James Galvin is both a rancher in Wyoming and on the permanent faculty at the Iowa Writers' Workshop. He is the author of six books of poems, an acclaimed memoir The Meadow, and a novel.

Product Details

ISBN:
9781556591914
Author:
Galvin, James
Publisher:
Copper Canyon Press
Location:
Port Townsend, Wash.
Subject:
American - General
Subject:
Poetry
Subject:
Poems.
Subject:
General Poetry
Subject:
Poetry-A to Z
Subject:
Single Author / American
Copyright:
Edition Number:
1st ed.
Edition Description:
Trade Paper
Series:
Lannan Literary Selections
Series Volume:
107-285
Publication Date:
May 2003
Binding:
TRADE PAPER
Grade Level:
General/trade
Language:
English
Pages:
96
Dimensions:
9 x 6 in

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Related Subjects

Fiction and Poetry » Poetry » A to Z

X: Poems (Lannan Literary Selections) New Trade Paper
0 stars - 0 reviews
$14.00 In Stock
Product details 96 pages Copper Canyon Press - English 9781556591914 Reviews:
"Review" by , "As in 'Ex-': "Why was the last kiss May seventh/ And so shy?" Such unanswerable questions, and the sad moments that take the place of replies, make this sixth book of poetry from Galvin (Resurrection Update; Fencing the Sky) both his most focused and his most affecting." Publishers Weekly
"Review" by , "James Galvin has a voice and a world, perhaps the two most difficult things to achieve in poetry."
"Review" by , "In James Galvin we have a superior poet."
"Review" by , "Galvin's poems have the virtues of precise observation and original language, yes, but what he also brings to the table is a rigor of mind and firmness of phrasing which make the slightest of his poems an architectural pleasure."
"Synopsis" by ,
2002 Lannan Award winner explores through poetry the "vertigo of solitude" as his family dissolves.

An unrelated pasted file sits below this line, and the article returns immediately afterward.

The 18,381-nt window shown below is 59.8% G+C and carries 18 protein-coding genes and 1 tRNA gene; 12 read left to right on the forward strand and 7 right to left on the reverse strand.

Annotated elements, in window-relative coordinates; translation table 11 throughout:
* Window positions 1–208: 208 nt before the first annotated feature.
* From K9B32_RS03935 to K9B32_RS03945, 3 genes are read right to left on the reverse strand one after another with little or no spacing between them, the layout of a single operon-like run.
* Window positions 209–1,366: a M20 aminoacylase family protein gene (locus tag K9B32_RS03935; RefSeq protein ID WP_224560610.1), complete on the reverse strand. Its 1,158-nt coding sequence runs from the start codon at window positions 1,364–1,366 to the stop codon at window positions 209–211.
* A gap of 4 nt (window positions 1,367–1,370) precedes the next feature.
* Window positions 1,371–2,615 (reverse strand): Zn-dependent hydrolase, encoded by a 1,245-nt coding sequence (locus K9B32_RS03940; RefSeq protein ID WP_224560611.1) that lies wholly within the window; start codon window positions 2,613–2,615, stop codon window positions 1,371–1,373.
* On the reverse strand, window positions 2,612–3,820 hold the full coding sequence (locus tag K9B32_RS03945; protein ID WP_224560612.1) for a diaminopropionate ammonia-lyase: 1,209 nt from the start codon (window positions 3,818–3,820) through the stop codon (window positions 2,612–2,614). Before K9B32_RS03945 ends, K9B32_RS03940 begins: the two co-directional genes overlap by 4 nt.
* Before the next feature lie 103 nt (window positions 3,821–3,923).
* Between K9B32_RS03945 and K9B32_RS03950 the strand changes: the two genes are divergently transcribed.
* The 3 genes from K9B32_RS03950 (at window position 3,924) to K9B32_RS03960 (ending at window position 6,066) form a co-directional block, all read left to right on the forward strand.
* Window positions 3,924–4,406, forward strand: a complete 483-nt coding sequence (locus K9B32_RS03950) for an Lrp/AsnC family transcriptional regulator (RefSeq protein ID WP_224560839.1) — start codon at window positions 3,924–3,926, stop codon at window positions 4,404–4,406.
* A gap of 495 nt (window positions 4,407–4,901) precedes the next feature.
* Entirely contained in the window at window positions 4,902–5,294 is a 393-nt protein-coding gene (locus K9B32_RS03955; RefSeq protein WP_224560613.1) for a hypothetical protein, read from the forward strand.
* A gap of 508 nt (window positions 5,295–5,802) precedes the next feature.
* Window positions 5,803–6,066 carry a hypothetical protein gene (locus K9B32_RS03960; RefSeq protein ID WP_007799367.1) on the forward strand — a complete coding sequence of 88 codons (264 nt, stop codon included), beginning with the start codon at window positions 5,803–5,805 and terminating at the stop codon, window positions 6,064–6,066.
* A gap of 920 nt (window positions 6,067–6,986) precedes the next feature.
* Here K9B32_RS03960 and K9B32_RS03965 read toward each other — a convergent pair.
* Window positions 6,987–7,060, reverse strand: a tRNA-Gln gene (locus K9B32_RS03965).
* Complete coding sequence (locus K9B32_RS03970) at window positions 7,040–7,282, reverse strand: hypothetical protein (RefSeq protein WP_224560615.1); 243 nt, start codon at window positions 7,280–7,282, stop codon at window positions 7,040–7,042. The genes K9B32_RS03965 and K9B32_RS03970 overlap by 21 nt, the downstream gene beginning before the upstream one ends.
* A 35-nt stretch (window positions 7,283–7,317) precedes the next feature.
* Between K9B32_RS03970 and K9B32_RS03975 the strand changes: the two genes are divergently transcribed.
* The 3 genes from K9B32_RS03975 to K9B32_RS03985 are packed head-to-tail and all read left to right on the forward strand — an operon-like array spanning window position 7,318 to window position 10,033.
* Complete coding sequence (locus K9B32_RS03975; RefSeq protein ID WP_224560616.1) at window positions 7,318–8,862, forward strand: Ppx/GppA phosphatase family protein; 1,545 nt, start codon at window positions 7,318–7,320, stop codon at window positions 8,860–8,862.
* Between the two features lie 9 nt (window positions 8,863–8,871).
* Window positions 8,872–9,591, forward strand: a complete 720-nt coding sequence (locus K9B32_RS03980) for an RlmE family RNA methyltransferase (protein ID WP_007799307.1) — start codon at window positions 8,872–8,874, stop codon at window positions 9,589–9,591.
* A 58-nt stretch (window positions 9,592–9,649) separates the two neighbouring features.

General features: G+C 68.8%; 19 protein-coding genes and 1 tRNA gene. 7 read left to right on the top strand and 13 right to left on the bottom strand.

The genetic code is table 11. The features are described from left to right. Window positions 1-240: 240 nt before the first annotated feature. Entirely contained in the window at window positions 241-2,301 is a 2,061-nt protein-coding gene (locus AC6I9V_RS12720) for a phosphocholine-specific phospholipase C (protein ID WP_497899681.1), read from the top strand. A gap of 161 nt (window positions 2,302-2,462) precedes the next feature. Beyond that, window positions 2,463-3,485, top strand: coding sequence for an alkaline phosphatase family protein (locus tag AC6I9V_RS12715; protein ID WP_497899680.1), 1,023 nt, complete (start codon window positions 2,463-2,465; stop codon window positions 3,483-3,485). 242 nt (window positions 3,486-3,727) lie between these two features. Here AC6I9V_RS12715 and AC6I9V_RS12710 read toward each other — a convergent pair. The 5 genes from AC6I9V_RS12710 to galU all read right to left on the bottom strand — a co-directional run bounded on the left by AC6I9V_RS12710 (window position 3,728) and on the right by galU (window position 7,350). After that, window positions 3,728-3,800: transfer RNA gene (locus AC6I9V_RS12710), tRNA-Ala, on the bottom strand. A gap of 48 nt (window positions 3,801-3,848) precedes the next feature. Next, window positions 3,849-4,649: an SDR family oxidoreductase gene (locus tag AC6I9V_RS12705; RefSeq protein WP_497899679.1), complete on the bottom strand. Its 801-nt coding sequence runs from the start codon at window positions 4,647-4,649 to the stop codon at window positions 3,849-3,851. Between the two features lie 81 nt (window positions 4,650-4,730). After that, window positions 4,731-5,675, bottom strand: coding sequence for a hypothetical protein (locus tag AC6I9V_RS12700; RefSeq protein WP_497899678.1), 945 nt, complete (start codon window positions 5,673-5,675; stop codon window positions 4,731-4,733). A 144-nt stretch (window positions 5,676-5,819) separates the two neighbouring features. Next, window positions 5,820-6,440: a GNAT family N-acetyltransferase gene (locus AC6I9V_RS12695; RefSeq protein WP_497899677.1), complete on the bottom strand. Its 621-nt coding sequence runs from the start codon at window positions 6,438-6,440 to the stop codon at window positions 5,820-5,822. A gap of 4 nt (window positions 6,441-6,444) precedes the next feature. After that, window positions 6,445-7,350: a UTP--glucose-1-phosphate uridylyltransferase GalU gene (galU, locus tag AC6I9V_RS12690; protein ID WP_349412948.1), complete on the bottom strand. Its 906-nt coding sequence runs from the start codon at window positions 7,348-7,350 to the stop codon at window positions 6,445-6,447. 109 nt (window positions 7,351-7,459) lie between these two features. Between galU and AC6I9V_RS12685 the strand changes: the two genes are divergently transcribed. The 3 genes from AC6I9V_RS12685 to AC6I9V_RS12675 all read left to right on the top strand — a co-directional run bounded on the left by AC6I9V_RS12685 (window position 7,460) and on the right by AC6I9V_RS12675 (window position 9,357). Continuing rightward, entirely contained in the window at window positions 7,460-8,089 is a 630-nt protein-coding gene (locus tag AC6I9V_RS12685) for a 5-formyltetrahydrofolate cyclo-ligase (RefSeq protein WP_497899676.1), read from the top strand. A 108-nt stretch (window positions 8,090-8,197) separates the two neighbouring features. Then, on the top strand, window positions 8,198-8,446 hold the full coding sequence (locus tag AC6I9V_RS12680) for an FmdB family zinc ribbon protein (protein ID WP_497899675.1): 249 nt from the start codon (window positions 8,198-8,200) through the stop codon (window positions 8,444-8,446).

"Synopsis" by , Poetry. X is the kiss and betrayal, the embrace, the crucifixion, the mathematical unknown. In his sixth book of poems, James Galvin writes from a deep, philosophical engagement with the landscape and faces a "vertigo of solitude" with his marriage dissolved, his only daughter grown and gone, and the log house he built by hand abandoned. "James Galvin has a voice and a world, perhaps the two most difficult things to achieve in poetry"-The Nation.
"Synopsis" by ,

"X" is the kiss and betrayal, the embrace, the crucifixion, the mathematical unknown. In his sixth book of poems, James Galvin writes from a deep, philosophical engagement with the landscape and faces a "vertigo of solitude" with his marriage dissolved, his only daughter grown and gone, and the log house he built by hand abandoned. "What did I love that made me believe it would last?" he asks.

Something has to be true enough to be

Taken for granted.

In the hospital I saw

An old man

Caressing the face of an old woman.

This same man, young, caressed her face

In just that way.

That’s the stillness

At the center of change—

A sadness worth dying for, I swear—

There is no other.

—from "Dying into What I’ve Done"

"James Galvin has a voice and a world, perhaps the two most difficult things to achieve in poetry."—The Nation

"In James Galvin we have a superior poet."—American Book Review

"Galvin’s poems have the virtues of precise observation and original language, yes, but what he also brings to the table is a rigor of mind and firmness of phrasing which make the slightest of his poems an architectural pleasure."—Harvard Review

James Galvin has published five collections of poetry, most recently Resurrection Update: Collected Poems 1975–1997, which was a finalist for the Los Angeles Times Book Award and the Lenore Marshall/The Nation Prize. He is also the author of the critically acclaimed prose book, The Meadow and a novel, Fencing the Sky. He lives in Laramie, Wyoming, where he works as a rancher part of each year, and in Iowa City, where he is a member of the permanent faculty of the University of Iowa Writers’ Workshop.